"Conflicting composition marks are to be compared by looking at them as a whole, rather than breaking the marks up into their component parts for comparison. This is the 'anti- dissection' rule.... A mark should not be dissected or split up into its component parts and each part then compared with corresponding parts of the conflicting mark to determine the likelihood of confusion. It has been held to be a violation of the antidissection rule to focus upon the 'prominent' feature of a mark and decide likely confusion solely upon that feature, ignoring all other elements of the mark. Similarly, it is improper to find that one portion of a composite mark has no trademark significance, leading to a direct comparison between only that which remains."
81. Though the respondent's/plaintiff’s label registered as a trademark and incorporates the word “Coronil”, it cannot be said that the word “Coronil” adopted by the appellants/defendants was similar to that of the registered labels of the respondent/plaintiff.
82. It would have been different if the respondent/plaintiff had obtained a registration of the word “Coronil” or any other word which was phonetically similar or identical with the aforesaid word. Therefore, it cannot be said that the respondent/plaintiff had established a prima facie for the purpose of grant of interim relief for the alleged infringement of trademark under Section 29(4) of the Trademarks Act, 1999. That apart, respondent/plaintiff was also required to satisfy reputation in India and that the use of the offending word as a trademark by the appellants/defendants was “without due cause” and was intended to take unfair advantage by using the offending mark and that such use was detrimental to the distinctive character or reputation in the registered trademark. These are matters which are to be determined only after trial.
83. As the respondent/plaintiff had not claimed any monopoly over the word “Cornonil” by obtaining a separate registration of the aforesaid word as a word mark, we are of the prima facie view that the impugned order is liable to be set aside even if respondent/plaintiff may have a case for dilution of its trademark by the appellants/defendants. In case, there is dilution of the trademark/label of the respondent/plaintiff, the respondent/plaintiff can claim damages which has to be determined only after a trial.”
9. Learned counsel for the respondent would further contend, by placing reliance on the order of the Supreme Court in Bajaj Auto Limited v. TVS Motor Company Limited (Civil Appeal No.6390 of 2009), that in cases relating to trade marks, the Courts shall endeavour to dispose of the main suit itself rather than deciding the interlocutory applications and the said rationale in the Civil Appeal before the Supreme Court would equally apply to the present CMA as well. It is further contended that as the Court below found that there is no prima facie case made out by the appellant, the ex parte interim injunction was vacated and therefore this Hon’ ble Court may dispose of this civil miscellaneous appeal by directing the Court below to dispose of the Original Suit itself within a specific timeframe as may be set by this Court and his client is ready to cooperate with the trial.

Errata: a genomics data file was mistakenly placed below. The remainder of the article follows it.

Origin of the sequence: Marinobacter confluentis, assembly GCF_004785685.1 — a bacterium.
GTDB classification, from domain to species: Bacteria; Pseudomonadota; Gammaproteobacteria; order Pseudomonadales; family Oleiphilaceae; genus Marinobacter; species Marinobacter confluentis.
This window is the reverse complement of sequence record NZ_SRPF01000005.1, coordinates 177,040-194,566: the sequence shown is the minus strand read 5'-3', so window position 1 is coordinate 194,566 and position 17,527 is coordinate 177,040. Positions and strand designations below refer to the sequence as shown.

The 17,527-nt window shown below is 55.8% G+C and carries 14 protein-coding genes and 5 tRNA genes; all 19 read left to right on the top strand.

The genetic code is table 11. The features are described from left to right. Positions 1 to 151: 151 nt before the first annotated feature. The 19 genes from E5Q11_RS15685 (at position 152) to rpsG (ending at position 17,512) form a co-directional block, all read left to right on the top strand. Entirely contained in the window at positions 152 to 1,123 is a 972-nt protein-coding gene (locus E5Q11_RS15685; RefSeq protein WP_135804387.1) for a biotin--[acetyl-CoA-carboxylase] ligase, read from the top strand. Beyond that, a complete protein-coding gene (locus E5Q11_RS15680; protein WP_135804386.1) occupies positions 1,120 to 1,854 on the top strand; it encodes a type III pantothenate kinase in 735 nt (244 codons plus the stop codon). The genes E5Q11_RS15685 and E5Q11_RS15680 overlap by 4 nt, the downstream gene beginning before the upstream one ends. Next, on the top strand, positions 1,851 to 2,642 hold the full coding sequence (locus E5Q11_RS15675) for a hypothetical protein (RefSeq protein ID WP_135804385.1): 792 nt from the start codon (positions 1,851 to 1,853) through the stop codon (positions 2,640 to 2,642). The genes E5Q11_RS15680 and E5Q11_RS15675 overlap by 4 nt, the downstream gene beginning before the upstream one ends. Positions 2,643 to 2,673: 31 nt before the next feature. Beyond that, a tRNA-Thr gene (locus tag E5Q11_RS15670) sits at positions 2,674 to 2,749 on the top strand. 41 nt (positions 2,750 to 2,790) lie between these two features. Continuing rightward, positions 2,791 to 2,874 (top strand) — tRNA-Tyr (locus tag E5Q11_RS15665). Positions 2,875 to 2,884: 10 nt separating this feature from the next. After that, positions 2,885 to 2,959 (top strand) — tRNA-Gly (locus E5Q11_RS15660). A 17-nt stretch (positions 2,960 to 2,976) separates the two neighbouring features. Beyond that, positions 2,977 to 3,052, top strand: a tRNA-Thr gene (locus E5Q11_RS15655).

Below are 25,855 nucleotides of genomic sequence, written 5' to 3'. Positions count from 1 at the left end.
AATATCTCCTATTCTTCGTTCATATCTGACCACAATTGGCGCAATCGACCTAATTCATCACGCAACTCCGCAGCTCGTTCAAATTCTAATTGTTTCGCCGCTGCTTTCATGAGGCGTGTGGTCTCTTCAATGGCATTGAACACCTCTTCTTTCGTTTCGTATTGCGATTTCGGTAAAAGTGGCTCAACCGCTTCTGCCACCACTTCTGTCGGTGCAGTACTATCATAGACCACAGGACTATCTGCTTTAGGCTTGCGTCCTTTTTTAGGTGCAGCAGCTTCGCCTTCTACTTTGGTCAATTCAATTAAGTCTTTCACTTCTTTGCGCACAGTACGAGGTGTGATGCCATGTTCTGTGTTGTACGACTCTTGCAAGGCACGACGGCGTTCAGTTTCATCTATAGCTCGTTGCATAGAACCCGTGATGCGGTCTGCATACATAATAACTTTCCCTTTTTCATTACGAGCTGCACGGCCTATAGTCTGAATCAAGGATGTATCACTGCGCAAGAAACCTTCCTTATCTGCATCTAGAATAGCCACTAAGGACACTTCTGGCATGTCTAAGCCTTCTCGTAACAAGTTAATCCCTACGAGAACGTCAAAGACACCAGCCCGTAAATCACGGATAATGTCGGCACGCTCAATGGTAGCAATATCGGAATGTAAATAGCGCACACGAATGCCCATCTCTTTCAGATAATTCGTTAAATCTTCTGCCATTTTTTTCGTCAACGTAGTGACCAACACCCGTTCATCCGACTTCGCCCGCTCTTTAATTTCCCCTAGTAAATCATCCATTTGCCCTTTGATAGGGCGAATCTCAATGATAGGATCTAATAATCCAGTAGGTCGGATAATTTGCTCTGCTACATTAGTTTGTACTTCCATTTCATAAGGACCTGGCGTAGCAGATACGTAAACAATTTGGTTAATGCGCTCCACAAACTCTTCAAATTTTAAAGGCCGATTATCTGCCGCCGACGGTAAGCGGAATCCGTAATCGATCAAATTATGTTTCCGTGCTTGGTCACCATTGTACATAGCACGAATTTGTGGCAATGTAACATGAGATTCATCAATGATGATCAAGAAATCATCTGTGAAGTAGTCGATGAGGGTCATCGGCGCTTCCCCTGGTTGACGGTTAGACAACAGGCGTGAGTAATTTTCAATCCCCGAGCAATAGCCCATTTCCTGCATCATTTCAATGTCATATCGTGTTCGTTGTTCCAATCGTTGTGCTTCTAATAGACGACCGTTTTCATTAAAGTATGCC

10. Having considered the respective pleadings and perusing the material on record, at the outset, it cannot be said that the appellant had failed to establish his claim of registered user of the mark TASTY GOLD from the year 2000. It may be noted that it is not the case of either the respondent or the finding recorded by the Court below that the trade mark itself was not registered as pleaded by the respondent, and the registration of trade mark vide certificate dated 15.06.2019, and the appellant was using the mark TASTY GOLD at least since the year 2002 as evidenced by few of the sale invoices placed before the Court below are not in dispute.
11. The case pleaded by the appellant is that the respondent is marketing similar products that are being manufactured and marked by the appellant, in the form of pouches/packaging, and the packaging/pouches are deceptively similar to that of the appellant thereby passing off the goods as if they are manufactured and marketed by the appellant.
12. In this context, the prayer sought/relief claimed by the appellant in the Original Suit No.210 of 2019 requires to be noticed:
“The plaintiff prays that the Hon’ ble Court will be pleased to pass a decree:
(a) granting permanent injunction restraining the defendants, their servants, subordinates, assignees, licensees, representatives, stockists, dealers, agents, successors-in-interest and all other persons claiming under them or acting in concert with them or acting at their instance from infringing the exclusive statutory right of the plaintiff to the trademark, TASTY GOLD under the Trademarks Act, 1999.